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Building bridges with those that disagree with you

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Today’s edition of The Porch is number 400 since the beginning back in December 2015. Many different topics have been covered in these 30 months, but today I wanted to talk specifically about the importance of relationships and how they impact our ability to work together:

“Rarely would any two individuals have the exact same beliefs, ideas, motivations, backgrounds, and approaches to life. Thus, we have differences with almost everyone we meet. Some of these differences are deep and wide. Others might be less significant, but they are differences, nonetheless. The ability to bridge these differences – or at least understand and respect them – can make or break our ability to work together. I have found that when you take the time to nourish and grow a relationship with the other individual, these differences diminish… often to the point that they become invisible to either party.”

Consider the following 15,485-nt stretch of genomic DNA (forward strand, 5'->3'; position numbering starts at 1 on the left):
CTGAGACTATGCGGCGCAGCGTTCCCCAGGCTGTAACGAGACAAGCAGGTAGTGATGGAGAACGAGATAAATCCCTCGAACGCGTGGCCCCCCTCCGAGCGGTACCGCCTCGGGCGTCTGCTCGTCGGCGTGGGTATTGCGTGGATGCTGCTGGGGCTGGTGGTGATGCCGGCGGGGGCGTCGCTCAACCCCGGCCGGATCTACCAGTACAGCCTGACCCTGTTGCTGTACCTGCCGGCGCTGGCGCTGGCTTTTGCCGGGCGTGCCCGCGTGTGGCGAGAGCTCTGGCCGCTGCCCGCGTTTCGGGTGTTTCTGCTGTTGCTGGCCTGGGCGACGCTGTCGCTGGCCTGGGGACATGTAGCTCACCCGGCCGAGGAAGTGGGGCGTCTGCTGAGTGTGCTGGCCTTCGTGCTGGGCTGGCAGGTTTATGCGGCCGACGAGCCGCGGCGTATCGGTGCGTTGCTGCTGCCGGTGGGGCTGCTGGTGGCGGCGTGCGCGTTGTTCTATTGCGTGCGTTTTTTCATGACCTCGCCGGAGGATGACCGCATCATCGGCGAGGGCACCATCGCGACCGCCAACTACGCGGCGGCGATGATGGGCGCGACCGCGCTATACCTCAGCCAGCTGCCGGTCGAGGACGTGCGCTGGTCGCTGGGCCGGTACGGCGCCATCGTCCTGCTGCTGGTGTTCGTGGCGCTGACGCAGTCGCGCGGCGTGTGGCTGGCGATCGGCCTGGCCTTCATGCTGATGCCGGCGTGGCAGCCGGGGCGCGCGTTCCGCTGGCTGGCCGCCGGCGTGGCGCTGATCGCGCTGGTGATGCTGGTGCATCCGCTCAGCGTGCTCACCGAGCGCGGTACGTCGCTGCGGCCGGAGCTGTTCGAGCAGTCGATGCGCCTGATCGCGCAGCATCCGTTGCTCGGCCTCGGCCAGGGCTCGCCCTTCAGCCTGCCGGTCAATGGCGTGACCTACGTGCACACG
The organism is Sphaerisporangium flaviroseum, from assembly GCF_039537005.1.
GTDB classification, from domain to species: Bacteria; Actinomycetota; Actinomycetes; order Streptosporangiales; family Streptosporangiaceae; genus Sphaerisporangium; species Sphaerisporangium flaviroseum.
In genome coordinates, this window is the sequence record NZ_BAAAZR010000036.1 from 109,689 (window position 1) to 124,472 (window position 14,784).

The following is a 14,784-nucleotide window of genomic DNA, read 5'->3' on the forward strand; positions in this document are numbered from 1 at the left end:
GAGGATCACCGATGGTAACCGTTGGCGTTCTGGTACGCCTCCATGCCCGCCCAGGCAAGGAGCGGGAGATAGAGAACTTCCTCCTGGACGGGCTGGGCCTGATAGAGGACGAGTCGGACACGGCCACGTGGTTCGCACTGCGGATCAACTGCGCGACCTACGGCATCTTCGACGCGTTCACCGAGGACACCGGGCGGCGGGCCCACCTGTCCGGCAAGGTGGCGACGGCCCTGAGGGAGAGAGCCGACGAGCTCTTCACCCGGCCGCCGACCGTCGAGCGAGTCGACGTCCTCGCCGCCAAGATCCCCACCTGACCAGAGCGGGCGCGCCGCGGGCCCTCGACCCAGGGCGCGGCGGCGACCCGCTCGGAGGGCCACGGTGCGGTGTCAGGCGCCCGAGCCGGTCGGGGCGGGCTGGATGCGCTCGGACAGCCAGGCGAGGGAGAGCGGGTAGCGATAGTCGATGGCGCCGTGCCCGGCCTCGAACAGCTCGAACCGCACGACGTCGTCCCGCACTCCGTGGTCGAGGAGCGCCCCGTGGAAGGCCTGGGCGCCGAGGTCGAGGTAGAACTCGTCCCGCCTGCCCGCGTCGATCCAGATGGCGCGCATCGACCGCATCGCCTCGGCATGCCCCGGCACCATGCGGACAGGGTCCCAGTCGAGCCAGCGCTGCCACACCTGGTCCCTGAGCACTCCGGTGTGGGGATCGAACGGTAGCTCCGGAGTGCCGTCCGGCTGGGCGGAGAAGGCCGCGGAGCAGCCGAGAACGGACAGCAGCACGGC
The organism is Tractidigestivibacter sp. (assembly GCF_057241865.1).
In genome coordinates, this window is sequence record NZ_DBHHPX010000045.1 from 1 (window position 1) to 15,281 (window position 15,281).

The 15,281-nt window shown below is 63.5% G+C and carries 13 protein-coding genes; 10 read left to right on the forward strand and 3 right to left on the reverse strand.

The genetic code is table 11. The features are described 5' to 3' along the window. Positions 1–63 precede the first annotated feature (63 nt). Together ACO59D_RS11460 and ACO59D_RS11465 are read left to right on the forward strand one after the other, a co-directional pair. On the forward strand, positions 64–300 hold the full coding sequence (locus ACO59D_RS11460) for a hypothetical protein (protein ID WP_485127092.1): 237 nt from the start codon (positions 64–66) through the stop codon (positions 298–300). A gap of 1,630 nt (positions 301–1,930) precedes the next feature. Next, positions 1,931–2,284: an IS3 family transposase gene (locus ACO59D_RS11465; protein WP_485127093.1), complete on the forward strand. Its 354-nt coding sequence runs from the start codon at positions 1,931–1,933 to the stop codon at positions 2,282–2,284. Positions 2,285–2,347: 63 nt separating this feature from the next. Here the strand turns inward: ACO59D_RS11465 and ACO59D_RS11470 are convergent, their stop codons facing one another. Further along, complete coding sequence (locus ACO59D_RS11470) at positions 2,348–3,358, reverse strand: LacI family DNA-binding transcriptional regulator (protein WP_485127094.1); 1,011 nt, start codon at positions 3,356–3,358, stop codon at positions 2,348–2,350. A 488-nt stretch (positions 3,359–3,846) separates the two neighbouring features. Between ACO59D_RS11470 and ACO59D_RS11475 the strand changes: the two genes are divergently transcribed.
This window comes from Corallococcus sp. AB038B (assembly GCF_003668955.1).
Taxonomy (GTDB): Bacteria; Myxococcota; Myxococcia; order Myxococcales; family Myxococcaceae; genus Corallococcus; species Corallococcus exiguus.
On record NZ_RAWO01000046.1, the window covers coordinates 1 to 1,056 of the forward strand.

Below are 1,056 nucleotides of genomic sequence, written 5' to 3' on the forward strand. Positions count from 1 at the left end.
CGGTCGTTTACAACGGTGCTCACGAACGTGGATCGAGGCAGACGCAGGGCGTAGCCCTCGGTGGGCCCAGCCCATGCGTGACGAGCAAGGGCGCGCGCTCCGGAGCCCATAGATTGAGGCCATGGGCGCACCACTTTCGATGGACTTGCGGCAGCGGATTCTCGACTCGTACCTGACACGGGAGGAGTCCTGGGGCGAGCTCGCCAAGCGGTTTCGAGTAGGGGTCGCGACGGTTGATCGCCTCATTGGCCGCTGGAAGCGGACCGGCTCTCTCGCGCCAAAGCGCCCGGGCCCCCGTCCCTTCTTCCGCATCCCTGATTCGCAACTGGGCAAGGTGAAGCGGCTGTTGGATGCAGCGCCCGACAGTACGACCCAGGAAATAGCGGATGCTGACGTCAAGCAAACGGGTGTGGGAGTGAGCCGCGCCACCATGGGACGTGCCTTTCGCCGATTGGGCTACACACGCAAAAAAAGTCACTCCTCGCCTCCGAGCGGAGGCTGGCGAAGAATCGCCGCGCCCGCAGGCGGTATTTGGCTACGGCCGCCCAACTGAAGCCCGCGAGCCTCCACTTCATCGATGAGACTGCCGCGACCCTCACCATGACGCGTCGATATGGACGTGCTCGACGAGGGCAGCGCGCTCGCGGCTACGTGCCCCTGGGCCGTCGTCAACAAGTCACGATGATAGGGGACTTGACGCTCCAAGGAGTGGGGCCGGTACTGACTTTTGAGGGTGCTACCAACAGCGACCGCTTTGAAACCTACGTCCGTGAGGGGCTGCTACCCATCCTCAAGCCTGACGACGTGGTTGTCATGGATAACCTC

The quote above has been a central guiding principle of my lifetime of working with others. I can tell you for certain that differences exist. Yet, when you take the time to build a relationship… get to really know the other person and understand why they believe what they believe… you can almost always develop a way of working effectively together.

I can give several examples in my life or career in which initial differences were overcome because of the development of a growing relationship. When you build a relationship, you build a bridge comprised of trust, understanding, integrity, common life goals, experiential similarities, and mutual caring. You eventually want the other individual to succeed and will sacrifice to make that happen.